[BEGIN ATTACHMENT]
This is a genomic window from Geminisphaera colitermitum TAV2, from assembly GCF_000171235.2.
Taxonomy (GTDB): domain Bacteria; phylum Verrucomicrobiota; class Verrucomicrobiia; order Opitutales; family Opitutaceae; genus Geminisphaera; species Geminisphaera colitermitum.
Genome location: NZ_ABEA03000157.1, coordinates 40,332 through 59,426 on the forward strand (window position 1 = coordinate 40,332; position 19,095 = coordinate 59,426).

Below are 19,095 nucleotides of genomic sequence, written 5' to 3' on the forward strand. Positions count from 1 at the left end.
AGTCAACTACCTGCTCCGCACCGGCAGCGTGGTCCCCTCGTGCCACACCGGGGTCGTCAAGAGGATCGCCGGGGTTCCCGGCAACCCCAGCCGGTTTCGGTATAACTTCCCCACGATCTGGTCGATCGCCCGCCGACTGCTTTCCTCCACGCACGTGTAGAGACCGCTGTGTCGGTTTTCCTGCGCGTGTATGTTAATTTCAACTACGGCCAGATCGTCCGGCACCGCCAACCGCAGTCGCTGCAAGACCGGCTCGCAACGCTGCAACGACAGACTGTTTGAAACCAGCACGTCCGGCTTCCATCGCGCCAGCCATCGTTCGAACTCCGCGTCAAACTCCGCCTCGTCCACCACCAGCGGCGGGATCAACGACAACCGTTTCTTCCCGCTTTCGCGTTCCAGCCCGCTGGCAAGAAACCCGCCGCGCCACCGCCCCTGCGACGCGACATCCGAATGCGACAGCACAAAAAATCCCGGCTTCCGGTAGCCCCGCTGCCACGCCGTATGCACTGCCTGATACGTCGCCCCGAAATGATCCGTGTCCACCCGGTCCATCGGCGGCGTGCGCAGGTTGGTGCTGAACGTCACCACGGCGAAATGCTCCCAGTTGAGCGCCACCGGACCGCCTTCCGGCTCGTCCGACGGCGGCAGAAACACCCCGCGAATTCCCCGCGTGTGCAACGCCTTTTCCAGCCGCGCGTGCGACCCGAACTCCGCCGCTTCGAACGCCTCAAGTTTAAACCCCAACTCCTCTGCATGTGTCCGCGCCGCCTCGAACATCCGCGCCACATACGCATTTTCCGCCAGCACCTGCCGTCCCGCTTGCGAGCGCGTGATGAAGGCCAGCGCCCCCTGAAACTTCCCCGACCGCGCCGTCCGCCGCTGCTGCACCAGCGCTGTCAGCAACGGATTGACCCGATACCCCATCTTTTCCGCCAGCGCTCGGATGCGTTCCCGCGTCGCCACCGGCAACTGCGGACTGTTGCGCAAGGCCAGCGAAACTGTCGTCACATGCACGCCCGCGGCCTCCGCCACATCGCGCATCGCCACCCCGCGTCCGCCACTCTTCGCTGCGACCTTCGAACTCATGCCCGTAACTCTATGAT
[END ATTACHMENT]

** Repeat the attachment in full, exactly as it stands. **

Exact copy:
This is a genomic window from Geminisphaera colitermitum TAV2, from assembly GCF_000171235.2.
Taxonomy (GTDB): domain Bacteria; phylum Verrucomicrobiota; class Verrucomicrobiia; order Opitutales; family Opitutaceae; genus Geminisphaera; species Geminisphaera colitermitum.
Genome location: NZ_ABEA03000157.1, coordinates 40,332 through 59,426 on the forward strand (window position 1 = coordinate 40,332; position 19,095 = coordinate 59,426).

Below are 19,095 nucleotides of genomic sequence, written 5' to 3' on the forward strand. Positions count from 1 at the left end.
AGTCAACTACCTGCTCCGCACCGGCAGCGTGGTCCCCTCGTGCCACACCGGGGTCGTCAAGAGGATCGCCGGGGTTCCCGGCAACCCCAGCCGGTTTCGGTATAACTTCCCCACGATCTGGTCGATCGCCCGCCGACTGCTTTCCTCCACGCACGTGTAGAGACCGCTGTGTCGGTTTTCCTGCGCGTGTATGTTAATTTCAACTACGGCCAGATCGTCCGGCACCGCCAACCGCAGTCGCTGCAAGACCGGCTCGCAACGCTGCAACGACAGACTGTTTGAAACCAGCACGTCCGGCTTCCATCGCGCCAGCCATCGTTCGAACTCCGCGTCAAACTCCGCCTCGTCCACCACCAGCGGCGGGATCAACGACAACCGTTTCTTCCCGCTTTCGCGTTCCAGCCCGCTGGCAAGAAACCCGCCGCGCCACCGCCCCTGCGACGCGACATCCGAATGCGACAGCACAAAAAATCCCGGCTTCCGGTAGCCCCGCTGCCACGCCGTATGCACTGCCTGATACGTCGCCCCGAAATGATCCGTGTCCACCCGGTCCATCGGCGGCGTGCGCAGGTTGGTGCTGAACGTCACCACGGCGAAATGCTCCCAGTTGAGCGCCACCGGACCGCCTTCCGGCTCGTCCGACGGCGGCAGAAACACCCCGCGAATTCCCCGCGTGTGCAACGCCTTTTCCAGCCGCGCGTGCGACCCGAACTCCGCCGCTTCGAACGCCTCAAGTTTAAACCCCAACTCCTCTGCATGTGTCCGCGCCGCCTCGAACATCCGCGCCACATACGCATTTTCCGCCAGCACCTGCCGTCCCGCTTGCGAGCGCGTGATGAAGGCCAGCGCCCCCTGAAACTTCCCCGACCGCGCCGTCCGCCGCTGCTGCACCAGCGCTGTCAGCAACGGATTGACCCGATACCCCATCTTTTCCGCCAGCGCTCGGATGCGTTCCCGCGTCGCCACCGGCAACTGCGGACTGTTGCGCAAGGCCAGCGAAACTGTCGTCACATGCACGCCCGCGGCCTCCGCCACATCGCGCATCGCCACCCCGCGTCCGCCACTCTTCGCTGCGACCTTCGAACTCATGCCCGTAACTCTATGAT